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Barnier Gives UK Ultimatum Over Brexit Progress

by Ulrika Lomas,, Brussels

13 November 2017

The UK must provide clarification on its position on the Brexit financial settlement within the next two weeks, the EU's chief negotiator has insisted.

Michel Barnier made the comments during a press conference on November 10, which followed the conclusion of the latest round of Brexit negotiations.

The EU has stipulated that "sufficient progress" must be made in three key areas before discussions can shift focus to the EU's future relationship with the UK. These areas are: citizens' rights; the so-called divorce bill, and issues relating to Ireland/Northern Ireland.

Barnier said that the EU is determined to reach a deal on the UK's orderly withdrawal, and that it is his team's "absolute priority" to do so ahead of the European Council's meeting on December 14-15. Barnier stressed that the three key areas are "inseparable" and that only "sincere and real progress" will allow the EU to open the second phase of negotiations.

The matter of the financial settlement continues to cause difficulties. Barnier said that the two sides must now "work on the precise translation of the commitments" made by UK Prime Minister Theresa May in her Florence speech in September. May said then that the UK "will honor commitments that we have made during the period of our membership."

Barnier emphasized that "this is an essential condition to reach sufficient progress in December," and that the issue is one of "settling the accounts."

On the question of citizens' rights, Barnier explained that some progress is being made, but that work must continue on a number of points. He reiterated that "the unique situation on the island of Ireland requires specific solutions."

The UK's Brexit Secretary, David Davis, told the press conference that "now is the time for both sides to move forward together to seek solutions." He added that if they are to "find a way forward it will require flexibility and pragmatism from both sides."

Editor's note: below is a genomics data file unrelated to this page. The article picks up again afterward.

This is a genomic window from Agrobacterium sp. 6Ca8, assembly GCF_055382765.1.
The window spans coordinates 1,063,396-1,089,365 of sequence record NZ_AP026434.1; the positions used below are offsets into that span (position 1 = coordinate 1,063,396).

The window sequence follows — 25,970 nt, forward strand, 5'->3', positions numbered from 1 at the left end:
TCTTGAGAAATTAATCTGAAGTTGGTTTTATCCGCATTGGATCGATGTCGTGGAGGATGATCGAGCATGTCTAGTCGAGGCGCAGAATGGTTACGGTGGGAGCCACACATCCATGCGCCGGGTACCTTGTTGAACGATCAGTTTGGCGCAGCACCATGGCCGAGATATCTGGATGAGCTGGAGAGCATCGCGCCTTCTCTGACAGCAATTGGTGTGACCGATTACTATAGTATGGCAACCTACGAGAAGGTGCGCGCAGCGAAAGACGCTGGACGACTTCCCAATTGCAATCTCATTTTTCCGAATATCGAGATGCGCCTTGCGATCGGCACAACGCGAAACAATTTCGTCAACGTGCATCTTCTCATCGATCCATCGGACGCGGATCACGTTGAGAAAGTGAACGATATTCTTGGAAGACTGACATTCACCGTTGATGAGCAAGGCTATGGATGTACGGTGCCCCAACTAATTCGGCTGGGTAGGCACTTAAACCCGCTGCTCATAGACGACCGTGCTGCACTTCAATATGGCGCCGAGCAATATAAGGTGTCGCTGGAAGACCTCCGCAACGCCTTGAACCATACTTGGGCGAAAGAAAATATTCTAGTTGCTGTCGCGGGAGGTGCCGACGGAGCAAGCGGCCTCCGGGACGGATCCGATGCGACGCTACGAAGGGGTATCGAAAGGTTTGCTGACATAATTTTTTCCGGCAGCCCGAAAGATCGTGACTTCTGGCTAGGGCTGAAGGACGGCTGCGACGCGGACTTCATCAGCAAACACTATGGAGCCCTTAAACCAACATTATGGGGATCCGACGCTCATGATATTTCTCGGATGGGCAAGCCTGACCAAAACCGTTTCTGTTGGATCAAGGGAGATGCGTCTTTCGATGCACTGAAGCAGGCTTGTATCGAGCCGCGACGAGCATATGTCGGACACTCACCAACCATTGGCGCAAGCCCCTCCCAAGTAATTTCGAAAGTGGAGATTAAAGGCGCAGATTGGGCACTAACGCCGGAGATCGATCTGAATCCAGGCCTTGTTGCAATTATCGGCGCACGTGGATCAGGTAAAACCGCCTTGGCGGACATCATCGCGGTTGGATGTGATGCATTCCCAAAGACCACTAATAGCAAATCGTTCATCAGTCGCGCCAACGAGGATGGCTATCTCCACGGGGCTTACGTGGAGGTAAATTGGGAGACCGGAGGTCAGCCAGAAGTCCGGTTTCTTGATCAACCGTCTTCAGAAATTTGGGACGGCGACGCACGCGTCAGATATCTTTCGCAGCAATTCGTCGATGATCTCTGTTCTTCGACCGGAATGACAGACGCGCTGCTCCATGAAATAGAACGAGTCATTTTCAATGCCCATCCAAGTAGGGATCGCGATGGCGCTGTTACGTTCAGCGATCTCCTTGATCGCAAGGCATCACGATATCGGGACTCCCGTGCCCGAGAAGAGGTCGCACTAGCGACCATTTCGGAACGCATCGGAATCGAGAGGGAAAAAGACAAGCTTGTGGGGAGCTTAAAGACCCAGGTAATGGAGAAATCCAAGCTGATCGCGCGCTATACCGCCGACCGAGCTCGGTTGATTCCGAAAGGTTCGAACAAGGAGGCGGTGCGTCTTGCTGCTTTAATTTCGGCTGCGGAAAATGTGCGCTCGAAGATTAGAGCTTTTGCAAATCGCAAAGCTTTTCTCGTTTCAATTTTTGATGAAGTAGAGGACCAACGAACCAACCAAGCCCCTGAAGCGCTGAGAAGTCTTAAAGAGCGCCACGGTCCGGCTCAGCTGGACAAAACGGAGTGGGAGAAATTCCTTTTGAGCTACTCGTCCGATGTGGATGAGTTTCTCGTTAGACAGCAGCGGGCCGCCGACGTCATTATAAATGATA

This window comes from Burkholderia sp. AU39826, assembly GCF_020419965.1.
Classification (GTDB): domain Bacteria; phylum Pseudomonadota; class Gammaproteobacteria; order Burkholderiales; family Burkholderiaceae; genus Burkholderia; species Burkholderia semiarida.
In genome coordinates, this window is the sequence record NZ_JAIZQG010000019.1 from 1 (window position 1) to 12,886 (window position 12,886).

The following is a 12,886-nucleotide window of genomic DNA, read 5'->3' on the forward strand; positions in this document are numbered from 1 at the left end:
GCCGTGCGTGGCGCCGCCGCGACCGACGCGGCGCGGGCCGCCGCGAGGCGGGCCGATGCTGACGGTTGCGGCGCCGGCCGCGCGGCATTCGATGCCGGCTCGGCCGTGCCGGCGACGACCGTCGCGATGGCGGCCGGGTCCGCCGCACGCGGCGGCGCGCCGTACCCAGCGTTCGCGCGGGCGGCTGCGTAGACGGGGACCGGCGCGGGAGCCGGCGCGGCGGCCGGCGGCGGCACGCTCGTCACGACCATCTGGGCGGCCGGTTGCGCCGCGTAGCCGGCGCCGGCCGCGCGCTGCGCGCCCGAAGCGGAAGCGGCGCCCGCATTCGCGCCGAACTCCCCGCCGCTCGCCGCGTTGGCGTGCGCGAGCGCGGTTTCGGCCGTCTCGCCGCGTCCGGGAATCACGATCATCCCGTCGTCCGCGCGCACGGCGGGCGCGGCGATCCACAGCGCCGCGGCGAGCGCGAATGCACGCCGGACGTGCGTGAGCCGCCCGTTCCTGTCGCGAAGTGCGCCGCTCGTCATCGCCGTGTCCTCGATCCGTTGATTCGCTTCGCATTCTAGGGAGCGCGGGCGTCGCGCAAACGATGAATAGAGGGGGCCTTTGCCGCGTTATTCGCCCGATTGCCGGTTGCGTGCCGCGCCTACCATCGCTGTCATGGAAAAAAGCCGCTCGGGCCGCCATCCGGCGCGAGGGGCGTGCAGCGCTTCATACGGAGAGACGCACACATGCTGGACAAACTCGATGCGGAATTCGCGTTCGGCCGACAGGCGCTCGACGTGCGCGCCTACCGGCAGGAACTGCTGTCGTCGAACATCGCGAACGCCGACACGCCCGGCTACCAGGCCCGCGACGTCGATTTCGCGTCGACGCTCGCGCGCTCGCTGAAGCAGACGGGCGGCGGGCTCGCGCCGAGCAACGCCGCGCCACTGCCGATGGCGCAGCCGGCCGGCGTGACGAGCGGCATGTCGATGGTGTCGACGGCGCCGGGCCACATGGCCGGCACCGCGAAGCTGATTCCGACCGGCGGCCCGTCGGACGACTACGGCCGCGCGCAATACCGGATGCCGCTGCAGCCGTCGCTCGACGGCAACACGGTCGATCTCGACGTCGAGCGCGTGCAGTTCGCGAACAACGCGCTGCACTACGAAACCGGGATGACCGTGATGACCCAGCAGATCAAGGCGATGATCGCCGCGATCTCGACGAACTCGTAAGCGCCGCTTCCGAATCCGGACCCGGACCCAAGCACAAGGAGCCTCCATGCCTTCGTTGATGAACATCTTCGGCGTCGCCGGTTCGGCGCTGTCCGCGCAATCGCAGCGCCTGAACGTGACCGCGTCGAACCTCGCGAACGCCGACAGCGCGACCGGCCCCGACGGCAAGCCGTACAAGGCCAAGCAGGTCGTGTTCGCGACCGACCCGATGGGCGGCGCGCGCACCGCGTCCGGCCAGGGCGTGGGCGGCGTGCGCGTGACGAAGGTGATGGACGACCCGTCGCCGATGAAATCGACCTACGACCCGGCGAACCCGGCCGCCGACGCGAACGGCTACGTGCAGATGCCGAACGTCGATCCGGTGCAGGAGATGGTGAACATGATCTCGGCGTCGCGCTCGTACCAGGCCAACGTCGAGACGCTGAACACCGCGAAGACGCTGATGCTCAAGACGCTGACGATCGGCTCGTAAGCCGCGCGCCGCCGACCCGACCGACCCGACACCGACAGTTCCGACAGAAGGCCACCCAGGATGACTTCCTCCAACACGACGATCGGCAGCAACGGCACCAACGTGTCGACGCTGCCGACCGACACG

Davis argued that "both parties need to build confidence in the process and indeed in the shared outcome." He said that the UK is willing "to engage as often and as quickly as needed to secure this outcome over the weeks remaining ahead of the December European Council."

Davis said that, as regards the financial settlement, "substantial technical progress" has been made "across all the issues that will need to be addressed." He said that May had been clear in her Florence speech, and that the UK's "European partners will not need to pay more or receive less over the remainder of the current budget plan as a result of our decision to leave."

Over the weekend, Barnier told France's Journal du Dimanche newspaper that the EU wants to reach an agreement with the UK "within the next 14 days." However, he added that "Today, we are not there," and that the EU Council summit will be "postponed if progress is not sufficient."

Barnier also confirmed that, while it is not his preferred option, a "no deal" scenario is a possibility. He said: "Everyone needs to plan for it, member states and businesses alike. We too are making technical preparations for it. On March 29, 2018, the United Kingdom will become a third country."

TAGS: business | free trade agreement (FTA) | Ireland | export duty | budget | trade treaty | United Kingdom | agreements | France | import duty | trade | European Union (EU) | Europe

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